Post-9-11 events and analyses
Wednesday, May 05, 2004
Those Friendly Iranians: "Finally, I've found a pro-American country. Everywhere I've gone in Iran, with one exception, people have been exceptionally friendly and fulsome in their praise for the United States, and often for President Bush as well. ..
In the 1960's and 1970's, the U.S. spent millions backing a pro-Western modernizing shah — and the result was an outpouring of venom that led to our diplomats' being held hostage. Since then, Iran has been ruled by mullahs who despise everything we stand for — and now people stop me in the bazaar to offer paeans to America as well as George Bush. Partly because being pro-American is a way to take a swipe at the Iranian regime, anything American, from blue jeans to "Baywatch," is revered..
Indeed, many Iranians seem convinced that the U.S. military ventures in Afghanistan and Iraq are going great, and they say this with more conviction than your average White House spokesman. ..
Iran-U.S. relations are now headed for a crisis over Tehran's nuclear program, which appears to be so advanced that Iran could produce its first bomb by the end of next year. The Bush administration is right to address this issue, but it needs to step very carefully to keep from inflaming Iranian nationalism and uniting the population behind the regime. We need to lay out the evidence on satellite television programs that are broadcast into Iran, emphasizing that the regime is squandering money on a nuclear weapons program that will further isolate Iranians and damage their economy...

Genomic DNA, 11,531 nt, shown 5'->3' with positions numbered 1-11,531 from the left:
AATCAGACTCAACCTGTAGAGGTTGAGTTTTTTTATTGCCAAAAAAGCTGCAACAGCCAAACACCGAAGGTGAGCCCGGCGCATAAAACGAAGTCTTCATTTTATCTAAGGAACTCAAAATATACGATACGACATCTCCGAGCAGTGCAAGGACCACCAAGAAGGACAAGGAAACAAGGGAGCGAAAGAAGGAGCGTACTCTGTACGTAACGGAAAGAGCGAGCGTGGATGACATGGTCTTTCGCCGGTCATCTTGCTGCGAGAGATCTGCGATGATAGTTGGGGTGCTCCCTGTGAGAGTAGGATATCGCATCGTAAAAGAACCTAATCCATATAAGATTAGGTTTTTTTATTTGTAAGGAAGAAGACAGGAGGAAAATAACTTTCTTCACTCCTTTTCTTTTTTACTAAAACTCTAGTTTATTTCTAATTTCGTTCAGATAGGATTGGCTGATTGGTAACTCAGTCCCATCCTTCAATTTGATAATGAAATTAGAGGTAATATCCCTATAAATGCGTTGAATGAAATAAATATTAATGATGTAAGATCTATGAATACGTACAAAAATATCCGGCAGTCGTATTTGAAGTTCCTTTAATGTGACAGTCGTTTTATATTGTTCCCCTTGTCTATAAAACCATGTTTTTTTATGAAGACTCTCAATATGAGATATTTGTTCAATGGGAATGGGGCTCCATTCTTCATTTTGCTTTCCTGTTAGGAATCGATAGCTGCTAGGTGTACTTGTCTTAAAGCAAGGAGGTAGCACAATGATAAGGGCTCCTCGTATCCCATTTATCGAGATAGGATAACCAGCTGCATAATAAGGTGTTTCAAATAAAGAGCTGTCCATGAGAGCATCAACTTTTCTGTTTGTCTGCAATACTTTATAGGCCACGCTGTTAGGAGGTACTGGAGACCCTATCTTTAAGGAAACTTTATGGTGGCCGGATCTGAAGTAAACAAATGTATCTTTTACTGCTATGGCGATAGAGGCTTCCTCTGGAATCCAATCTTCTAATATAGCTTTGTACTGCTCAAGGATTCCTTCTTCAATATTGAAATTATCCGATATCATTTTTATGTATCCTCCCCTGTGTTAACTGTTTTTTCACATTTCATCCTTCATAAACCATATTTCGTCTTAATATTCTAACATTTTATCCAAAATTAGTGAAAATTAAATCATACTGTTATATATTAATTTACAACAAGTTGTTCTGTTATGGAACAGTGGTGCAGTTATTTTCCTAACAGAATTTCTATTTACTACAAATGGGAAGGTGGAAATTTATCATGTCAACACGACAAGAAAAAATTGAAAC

In a teahouse near the Isfahan bazaar, where I was interviewing religious conservatives, they were warm and friendly, but a group of people two tables away went out of their way to be rude, yelling at me for being an American propagandist. So I finally encountered hostility in Iran — from a table full of young Europeans" 5:49:56 PM
Integrity of electronic voting questioned
: Some progress: "Legislation requiring voter-verified paper ballots has been introduced in 15 states (Alabama, Alaska, Colorado, Connecticut, Florida, Georgia, Maryland, New Jersey, New York, Ohio, Tennessee, Virginia, Washington, West Virginia, and Wisconsin) that currently use electronic voting machines, and four states (Arizona, Maine, Minnesota and Vermont) that have yet to upgrade their voting equipment. Sixteen states with electronic voting machines have not discussed paper ballots: Arkansas, Delaware, Indiana, Iowa, Kansas, Kentucky, Louisiana, Michigan, Mississippi, New Mexico, North Carolina, North Dakota, Pennsylvania, South Carolina, Texas and Wyoming. Election officials in Illinois, Oregon, Nevada and New Hampshire already have banned paperless, electronic voting systems. Nevada Secretary of State Dean Heller recently made Nevada the only state to mandate that printers be installed on all electronic voting machines by November, despite the fact that Nevada had experienced no problems with the machines used by 70 percent of the stateâ019s voters in 2002. " 10:01:21 AM